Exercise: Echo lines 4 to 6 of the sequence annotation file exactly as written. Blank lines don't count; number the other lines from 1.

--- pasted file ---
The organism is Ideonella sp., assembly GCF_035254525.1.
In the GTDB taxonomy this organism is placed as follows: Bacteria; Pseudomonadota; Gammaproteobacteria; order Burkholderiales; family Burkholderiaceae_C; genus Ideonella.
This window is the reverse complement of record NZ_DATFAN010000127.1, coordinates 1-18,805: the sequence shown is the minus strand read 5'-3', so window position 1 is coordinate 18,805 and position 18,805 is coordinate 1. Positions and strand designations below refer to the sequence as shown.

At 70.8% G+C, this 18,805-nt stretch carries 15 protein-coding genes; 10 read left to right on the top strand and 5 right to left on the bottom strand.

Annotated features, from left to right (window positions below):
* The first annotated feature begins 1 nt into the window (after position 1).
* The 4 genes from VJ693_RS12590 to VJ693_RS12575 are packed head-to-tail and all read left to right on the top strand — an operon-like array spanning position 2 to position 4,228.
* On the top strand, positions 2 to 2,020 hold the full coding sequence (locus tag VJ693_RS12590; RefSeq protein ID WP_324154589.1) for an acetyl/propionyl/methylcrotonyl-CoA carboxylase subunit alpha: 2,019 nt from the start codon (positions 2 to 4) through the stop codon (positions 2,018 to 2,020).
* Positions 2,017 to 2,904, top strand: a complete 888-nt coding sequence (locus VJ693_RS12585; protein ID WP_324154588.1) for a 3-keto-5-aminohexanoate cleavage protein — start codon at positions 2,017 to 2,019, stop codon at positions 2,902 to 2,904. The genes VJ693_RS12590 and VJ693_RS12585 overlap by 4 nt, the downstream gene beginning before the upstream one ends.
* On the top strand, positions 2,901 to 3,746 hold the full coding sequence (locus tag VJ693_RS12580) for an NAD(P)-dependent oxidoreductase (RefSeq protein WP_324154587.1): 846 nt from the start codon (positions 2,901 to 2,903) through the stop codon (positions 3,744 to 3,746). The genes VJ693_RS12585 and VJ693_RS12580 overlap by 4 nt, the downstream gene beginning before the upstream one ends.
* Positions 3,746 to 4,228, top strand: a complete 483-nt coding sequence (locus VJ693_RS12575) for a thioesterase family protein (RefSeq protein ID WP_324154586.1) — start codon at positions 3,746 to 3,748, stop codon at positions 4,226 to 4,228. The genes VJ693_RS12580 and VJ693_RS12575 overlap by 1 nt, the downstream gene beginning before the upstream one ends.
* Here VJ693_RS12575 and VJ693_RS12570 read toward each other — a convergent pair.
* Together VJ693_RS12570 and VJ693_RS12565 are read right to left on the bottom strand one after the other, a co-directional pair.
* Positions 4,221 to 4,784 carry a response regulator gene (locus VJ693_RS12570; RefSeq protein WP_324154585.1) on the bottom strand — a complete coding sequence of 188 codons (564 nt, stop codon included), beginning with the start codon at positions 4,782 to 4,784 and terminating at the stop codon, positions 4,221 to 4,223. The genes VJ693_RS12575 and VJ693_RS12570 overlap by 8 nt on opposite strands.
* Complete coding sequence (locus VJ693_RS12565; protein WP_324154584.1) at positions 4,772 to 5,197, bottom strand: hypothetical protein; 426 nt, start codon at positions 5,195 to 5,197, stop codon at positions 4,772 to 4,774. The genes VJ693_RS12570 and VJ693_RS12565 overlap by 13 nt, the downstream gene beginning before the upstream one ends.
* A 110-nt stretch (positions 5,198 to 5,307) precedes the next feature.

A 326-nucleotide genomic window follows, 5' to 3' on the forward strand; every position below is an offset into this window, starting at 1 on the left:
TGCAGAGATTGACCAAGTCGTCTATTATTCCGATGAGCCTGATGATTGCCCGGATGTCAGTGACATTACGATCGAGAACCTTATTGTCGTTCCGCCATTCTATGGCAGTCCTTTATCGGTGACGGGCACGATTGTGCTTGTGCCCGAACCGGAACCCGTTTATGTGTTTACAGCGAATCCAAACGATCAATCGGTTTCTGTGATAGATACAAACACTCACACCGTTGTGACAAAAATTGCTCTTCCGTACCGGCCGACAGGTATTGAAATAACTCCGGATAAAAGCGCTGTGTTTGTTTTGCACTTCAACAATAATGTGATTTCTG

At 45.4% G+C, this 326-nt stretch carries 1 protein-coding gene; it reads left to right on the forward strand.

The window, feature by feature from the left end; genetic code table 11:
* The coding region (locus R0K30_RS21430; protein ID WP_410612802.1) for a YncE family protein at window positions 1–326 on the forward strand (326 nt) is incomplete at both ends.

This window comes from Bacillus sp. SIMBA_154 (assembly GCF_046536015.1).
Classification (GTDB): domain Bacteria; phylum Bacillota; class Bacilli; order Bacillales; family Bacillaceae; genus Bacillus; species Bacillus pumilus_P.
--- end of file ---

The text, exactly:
At 70.8% G+C, this 18,805-nt stretch carries 15 protein-coding genes; 10 read left to right on the top strand and 5 right to left on the bottom strand.

Annotated features, from left to right (window positions below):
* The first annotated feature begins 1 nt into the window (after position 1).